Helping people with computers... one answer at a time.
Your IP address is set by your internet provider so that they can identify your computer and send you information from the internet. Changing it to set up a static IP address may not have the result that you expect.
I currently have internet service with AT&T and high speed. I just installed a CCTV (Closed Circuit TV System) and the tech advised that I need a static IP address. AT&T wants to charge me an outrageous monthly fee for a static IP address. I found info on the internet on how to set up the static IP address. If I do this myself, will I lose my AT&T DSL service or will I still also have to have a dynamic IP address and the internet service? Thanks in advance for any info you can provide.
In this excerpt from Answercast #13, I describe the way static IP addresses work and question if it is needed for your connection.
There's a difference between configuring your machine or your router to respond to a static IP address and actually having a static IP address.
In order for things to be found on the internet (your machine, for example, in this case), your ISP has to know how to route the data to your computer. If you just set a new static IP address on your computer or on your router, your ISP won't know about it and it won't know how to get data to you.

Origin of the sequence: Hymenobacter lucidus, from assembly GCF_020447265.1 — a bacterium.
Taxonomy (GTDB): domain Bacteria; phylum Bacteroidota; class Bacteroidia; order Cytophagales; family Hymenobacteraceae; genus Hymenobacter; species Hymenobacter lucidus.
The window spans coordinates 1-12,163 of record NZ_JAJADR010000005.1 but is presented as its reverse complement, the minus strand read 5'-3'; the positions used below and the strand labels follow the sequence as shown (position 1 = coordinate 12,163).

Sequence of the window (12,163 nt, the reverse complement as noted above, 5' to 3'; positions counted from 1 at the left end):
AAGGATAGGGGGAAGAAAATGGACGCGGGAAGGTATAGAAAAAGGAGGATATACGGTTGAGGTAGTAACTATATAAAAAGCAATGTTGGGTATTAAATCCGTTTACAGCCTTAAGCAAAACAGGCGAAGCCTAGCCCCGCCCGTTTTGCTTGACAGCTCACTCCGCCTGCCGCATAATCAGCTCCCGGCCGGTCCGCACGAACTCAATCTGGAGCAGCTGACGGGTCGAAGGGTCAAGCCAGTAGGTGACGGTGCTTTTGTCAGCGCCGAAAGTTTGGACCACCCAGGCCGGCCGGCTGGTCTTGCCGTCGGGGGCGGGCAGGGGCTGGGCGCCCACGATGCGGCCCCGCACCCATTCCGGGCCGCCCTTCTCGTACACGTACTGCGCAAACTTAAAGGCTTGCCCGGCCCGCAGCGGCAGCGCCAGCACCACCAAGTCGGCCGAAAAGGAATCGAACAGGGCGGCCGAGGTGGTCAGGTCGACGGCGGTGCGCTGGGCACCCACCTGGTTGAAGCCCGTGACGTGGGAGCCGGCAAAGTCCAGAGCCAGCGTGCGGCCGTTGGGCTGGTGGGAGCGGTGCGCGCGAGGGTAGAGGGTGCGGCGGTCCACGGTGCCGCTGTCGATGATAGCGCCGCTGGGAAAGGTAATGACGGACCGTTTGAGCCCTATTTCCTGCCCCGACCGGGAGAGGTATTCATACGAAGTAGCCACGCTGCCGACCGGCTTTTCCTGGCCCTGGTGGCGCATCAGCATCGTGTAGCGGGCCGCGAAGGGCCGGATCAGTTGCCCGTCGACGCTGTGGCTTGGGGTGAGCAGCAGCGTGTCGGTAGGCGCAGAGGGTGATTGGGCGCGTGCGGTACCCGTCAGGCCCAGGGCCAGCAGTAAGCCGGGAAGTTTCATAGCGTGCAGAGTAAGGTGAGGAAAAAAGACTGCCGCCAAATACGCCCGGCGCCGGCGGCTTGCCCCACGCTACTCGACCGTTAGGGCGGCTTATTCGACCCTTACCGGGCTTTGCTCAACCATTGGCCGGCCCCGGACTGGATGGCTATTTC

As a result, yes, you will lose your connectivity when that happens.
A static IP address, in order to be useful, must be assigned by the service that you're connecting to (in this case, your ISP.)
In this case, AT&T has to actually assign you the static IP address. They will tell you what the IP address is. It's only then that, with that IP address in hand, you go into your router or your PC and configure that static IP address for use.
Unfortunately, there's really no way around this. The static IP address, like any IP address, is assigned by your internet service provider. If they want to charge an outrageous fee for it, they can.
It is additional work on their part. Non-static IP address are all handled automatically. Static IP addresses have to be manually assigned, so there's manual intervention and some amount of maintenance involved in making sure it continues to work.
So, unfortunately, I don't know a way around this for you.
I would question whether or not you actually need a static IP address. It's very possible that your dynamic IP address won't change very often and that could be enough.
Ultimately, it all depends on exactly how you're attempting to use this system and why the service person suggested a static IP address in the first place. Sometimes, there are workarounds, but the workarounds depend very heavily on exactly what it is you're trying to do.
Comments on this entry are closed.
If you have a question, start by using the search box up at the top of the page - there's a very good chance that your question has already been answered on Ask Leo!.
If you don't find your answer, head out to http://askleo.com/ask to ask your question.